Tech dreams live or die on startup battlefields

Tech startups vie for investors, fans and media attention at a TechCrunch Disrupt conference in San Francisco. (AFP)
Updated 21 September 2017
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Tech dreams live or die on startup battlefields

SAN FRANCISCO: Fearing failure but driven by a chance at Silicon Valley stardom, young entrepreneurs pitch their dreams in mere minutes at startup competitions like TechCrunch Disrupt that ended here Wednesday.
Brian Chae came from Seoul to try his luck at the annual startup scrum, which lets competitors fight for their futures on-stage before venture capitalist judges in a “Startup Battlefield.”
The audience is rife with entrepreneurs, journalists and investors. Countless more people watch the stage action streamed online.
Nearby in a cavernous warehouse on a pier on the San Francisco Bay, founders of fledgling companies vie for attention at tables packed side-by-side in areas with names such as “Startup Alley.”
Chae, like other competitors, has six minutes to convince judges that his technology is revolutionary — and can make money.
His startup, Looxid Labs, has developed software that can figure out a person’s emotions from eye movements and brain waves.
Put to work in mixed-reality headgear, the technology could give real estate agents or hotel operators insight into how settings make people feel, Chae contends.
Precious moments are spent demonstrating the invention, then judges get their turn to pelt him with questions.
They want to know how much he plans to charge for headgear, and what his business model is.
Since the infamous Dot Com Bubble in the late 1990s, investors have been keen to make sure technology ideas are coupled with feasible plans for profit.
Chae told AFP that he had practiced his tight pitch “at least a hundred times. But the atmosphere on the stage itself was enough to be overwhelmed.”
About 20 startups vied in the TechCrunch Disrupt battle of the startups, a highlight of the three-day event.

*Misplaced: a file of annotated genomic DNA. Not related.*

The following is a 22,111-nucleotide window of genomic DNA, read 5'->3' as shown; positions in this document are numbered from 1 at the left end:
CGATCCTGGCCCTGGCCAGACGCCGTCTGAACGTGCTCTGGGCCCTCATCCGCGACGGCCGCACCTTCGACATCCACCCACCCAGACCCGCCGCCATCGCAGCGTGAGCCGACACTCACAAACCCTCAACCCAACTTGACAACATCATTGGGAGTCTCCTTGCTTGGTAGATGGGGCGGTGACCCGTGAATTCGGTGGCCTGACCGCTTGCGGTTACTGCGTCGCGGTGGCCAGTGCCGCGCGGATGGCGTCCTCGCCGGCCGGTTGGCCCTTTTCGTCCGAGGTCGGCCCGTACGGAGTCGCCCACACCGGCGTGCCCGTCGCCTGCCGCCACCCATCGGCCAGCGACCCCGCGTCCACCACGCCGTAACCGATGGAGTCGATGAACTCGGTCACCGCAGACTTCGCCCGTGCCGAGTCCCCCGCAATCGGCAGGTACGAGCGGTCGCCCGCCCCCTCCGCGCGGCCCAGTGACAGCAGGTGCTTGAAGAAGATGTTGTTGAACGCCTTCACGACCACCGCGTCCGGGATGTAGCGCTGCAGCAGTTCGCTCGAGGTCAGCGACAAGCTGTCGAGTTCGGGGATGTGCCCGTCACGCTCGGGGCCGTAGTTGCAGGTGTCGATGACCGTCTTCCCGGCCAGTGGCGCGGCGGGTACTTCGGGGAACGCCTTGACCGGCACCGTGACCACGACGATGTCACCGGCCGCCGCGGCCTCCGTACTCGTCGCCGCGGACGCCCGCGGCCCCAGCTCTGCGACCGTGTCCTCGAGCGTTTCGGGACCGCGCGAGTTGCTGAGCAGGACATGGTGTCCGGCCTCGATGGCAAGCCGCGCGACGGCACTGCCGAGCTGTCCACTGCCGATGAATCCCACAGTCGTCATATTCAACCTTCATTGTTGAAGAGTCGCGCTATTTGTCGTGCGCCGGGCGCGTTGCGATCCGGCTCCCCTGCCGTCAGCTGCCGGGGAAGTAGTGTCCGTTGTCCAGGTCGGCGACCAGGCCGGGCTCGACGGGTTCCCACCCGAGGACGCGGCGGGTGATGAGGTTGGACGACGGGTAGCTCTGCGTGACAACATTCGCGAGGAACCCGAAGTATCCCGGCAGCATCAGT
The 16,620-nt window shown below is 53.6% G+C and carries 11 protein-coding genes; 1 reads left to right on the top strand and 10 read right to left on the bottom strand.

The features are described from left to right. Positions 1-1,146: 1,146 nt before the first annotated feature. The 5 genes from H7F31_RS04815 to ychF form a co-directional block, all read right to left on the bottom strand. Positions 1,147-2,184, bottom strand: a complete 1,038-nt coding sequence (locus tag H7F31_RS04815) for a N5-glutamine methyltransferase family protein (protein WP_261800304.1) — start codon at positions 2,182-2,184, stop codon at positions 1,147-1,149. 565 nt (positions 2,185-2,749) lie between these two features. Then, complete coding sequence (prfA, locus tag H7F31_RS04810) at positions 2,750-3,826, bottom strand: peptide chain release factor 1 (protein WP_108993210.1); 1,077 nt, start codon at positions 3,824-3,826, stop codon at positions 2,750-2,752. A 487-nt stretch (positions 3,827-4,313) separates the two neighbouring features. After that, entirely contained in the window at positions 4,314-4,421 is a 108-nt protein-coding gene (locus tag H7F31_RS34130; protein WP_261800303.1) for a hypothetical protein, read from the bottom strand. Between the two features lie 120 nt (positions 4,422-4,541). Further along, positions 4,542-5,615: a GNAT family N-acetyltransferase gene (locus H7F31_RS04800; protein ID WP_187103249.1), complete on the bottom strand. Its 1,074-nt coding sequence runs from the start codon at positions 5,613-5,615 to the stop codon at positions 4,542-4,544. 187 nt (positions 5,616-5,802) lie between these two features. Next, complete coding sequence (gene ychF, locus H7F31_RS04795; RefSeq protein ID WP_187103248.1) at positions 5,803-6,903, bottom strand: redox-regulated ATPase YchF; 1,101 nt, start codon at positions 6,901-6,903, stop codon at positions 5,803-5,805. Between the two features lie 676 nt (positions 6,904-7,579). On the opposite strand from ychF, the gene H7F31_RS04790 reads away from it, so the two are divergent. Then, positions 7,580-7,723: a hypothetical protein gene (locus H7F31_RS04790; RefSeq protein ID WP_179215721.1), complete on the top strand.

The prize was $50,000 and a spotlight that could mean publicity and investor cash.
Young startups often finance themselves or turn to friends or family for funding, but even great ideas need bigger capital infusions on the quest to “scale” up ranks of users.
The ritual of quickly courting potential backers is often a kind of speed-dating exercise referred to as the “elevator pitch.”
The idea is to pack an idea powerfully into the amount of time an entrepreneur might have if they were in an elevator with a venture capitalist.
“There’s a reason why they call it an elevator speech,” said Brian Broome, head of the economic council in the Sacramento region, where the California state capitol is located.
“I should be able to present the case for my company in less than two minutes.”
The council works with startups on effective pitches.
According to TechCrunch, 648 companies have competed in the annual startup battle during the past decade, and collectively raised nearly $7 billion.
Since winning at Disrupt five years ago, cloud data storage startup DropBox has grown to 500 million users and nearly $1 billion in annual revenue.
“(Battlefield) is really a big deal for us,” said Claire Tomkins, co-founder of Future Family, a startup devoted to an affordable approach to helping infertile couples have children.
“I was very nervous before going on stage,” said Pi co-founder John MacDonald, whose startup touted the world’s first wireless, contactless charger for smartphones or other mobile gadgets.
Late Wednesday, TechCrunch proclaimed Pi winner of the Battlefield competition this year.
“It really helps with funding,” MacDonald said.
“We’ll use the event as momentum.”
Pi is based in the Silicon Valley. The co-founders told AFP that they had already raised $3.5 million in a seed funding round led by SoftTech VC managing partner Jean-Francois Clavier.
MacDonald promised that Pi devices would begin shipping next year and be priced “well below $200.”
But, of the thousands of startups vying for glory, few keep their dreams going for more than a few years, or perhaps even months.